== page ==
One of the recurring issues in this forum, perhaps primarily because of the apparent increase in interest of Overseas Filipino Workers (OFW) in annulment, is the proper venue of petitions for annulment or declaration of nullity. To address this issue, let’s consider the following provisions of the Rule on Declaration of Absolute Nullity of Void Marriages and Annulment of Voidable Marriages —
Sec. 4. Venue.â€“ The petition shall be filed in the Family Court of the province or city where the petitioner or the respondent has been residing for at least six months prior to the date of filing, or in the case of a non-resident respondent, where he may be found in the Philippines, at the election of the petitioner.
Sec. 5. Contents and form of petition. – xxx
If the petitioner is in a foreign country, the verification and certification against forum shopping shall be authenticated by the duly authorized officer of the Philippine embassy or legation, consul general, consul or vice-consul or consular agent in said country.
Residence connotes “actual residence” as distinguished from “legal residence or domicile.” It is the personal, actual or physical habitation of a person, actual residence or place of abode that signifies physical presence in a place and actual stay thereat. In other words, the possible venues for filing the petition for annulment or declaration of nullity are the following, at the option of the petitioner:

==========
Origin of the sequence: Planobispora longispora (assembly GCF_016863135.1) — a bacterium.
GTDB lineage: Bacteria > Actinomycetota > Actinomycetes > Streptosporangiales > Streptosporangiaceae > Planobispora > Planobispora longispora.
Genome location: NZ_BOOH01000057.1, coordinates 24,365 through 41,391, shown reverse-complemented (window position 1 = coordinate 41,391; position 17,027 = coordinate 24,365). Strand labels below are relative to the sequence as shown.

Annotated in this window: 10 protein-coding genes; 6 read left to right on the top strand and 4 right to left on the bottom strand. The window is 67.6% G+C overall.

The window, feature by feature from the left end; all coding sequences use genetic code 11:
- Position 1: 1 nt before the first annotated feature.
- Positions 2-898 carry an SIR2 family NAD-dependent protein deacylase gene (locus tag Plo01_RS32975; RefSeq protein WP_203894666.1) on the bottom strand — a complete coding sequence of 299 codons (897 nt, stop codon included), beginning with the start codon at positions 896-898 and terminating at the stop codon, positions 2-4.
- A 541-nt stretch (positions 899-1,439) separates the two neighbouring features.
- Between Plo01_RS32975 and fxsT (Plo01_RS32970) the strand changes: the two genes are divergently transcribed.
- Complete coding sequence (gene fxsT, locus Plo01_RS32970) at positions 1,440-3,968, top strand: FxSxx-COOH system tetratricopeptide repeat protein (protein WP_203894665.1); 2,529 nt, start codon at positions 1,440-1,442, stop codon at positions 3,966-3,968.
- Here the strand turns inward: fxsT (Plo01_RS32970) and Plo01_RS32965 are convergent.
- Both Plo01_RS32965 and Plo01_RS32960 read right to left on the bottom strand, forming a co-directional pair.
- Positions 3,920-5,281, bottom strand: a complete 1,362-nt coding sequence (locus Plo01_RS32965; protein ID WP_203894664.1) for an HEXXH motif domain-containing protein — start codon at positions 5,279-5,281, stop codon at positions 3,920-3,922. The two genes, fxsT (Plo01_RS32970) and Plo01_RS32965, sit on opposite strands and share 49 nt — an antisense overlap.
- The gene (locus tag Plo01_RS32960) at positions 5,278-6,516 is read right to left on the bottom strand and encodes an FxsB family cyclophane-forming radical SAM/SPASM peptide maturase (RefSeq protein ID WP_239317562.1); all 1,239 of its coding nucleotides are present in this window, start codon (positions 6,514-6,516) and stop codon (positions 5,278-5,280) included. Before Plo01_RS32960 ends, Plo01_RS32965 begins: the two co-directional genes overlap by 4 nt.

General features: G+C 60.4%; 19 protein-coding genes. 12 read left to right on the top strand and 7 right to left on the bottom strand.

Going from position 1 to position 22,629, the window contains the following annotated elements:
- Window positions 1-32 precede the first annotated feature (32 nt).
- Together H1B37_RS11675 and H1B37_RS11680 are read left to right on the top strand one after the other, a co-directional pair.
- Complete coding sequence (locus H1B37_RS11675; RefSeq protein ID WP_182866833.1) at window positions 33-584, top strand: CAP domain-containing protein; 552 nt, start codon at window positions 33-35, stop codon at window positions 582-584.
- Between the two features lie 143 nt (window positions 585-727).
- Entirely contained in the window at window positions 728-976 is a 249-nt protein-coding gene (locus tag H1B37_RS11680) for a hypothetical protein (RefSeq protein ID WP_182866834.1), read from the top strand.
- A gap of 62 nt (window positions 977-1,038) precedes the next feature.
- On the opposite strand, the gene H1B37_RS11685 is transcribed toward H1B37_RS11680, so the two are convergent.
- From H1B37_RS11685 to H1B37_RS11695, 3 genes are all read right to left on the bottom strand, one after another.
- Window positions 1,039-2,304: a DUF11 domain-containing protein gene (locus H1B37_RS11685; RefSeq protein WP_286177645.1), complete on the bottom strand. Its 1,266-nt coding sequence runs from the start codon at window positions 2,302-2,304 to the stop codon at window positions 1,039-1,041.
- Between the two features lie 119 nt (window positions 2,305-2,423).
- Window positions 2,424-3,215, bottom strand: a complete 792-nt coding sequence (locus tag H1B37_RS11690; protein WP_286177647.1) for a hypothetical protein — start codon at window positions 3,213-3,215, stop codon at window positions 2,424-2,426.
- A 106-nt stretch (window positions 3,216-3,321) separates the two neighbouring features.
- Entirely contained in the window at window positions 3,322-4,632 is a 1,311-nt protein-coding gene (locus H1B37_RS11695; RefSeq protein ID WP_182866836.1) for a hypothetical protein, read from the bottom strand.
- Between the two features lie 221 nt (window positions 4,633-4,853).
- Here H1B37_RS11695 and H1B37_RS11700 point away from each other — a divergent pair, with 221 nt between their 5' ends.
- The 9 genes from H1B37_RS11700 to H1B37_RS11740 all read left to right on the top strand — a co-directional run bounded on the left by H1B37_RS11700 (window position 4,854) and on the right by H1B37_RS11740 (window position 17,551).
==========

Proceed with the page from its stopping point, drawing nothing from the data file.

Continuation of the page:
1. The province or city where the PETITIONER has been residing for at least six months prior to the date of filing.
2. The province or city where the RESPONDENT has been residing for at least six months prior to the date of filing.
3. In the case of a non-resident RESPONDENT, the province or city where he may be found in the Philippines.
Now, here’s the fun part — since this is a forum and discussions are most welcome in order to dissect points of law, let’s tackle the venue in the case of a Filipino staying abroad, even if on a non-permanent basis. Would that Filipino be considered as a non-resident, and, if so, is he/she left with the sole option of filing the petition for annulment or declaration of nullity at the province or city where the respondent has been residing for at least six months prior to the date of filing? Let’s complicate matters — what if the spouses have long been separated and each has no idea as to the actual residence of his/her spouse? Where, then, should the OFW file the petition? Let’s hear what students of law (and I use this term loosely to refer to law students and lawyers) have to say.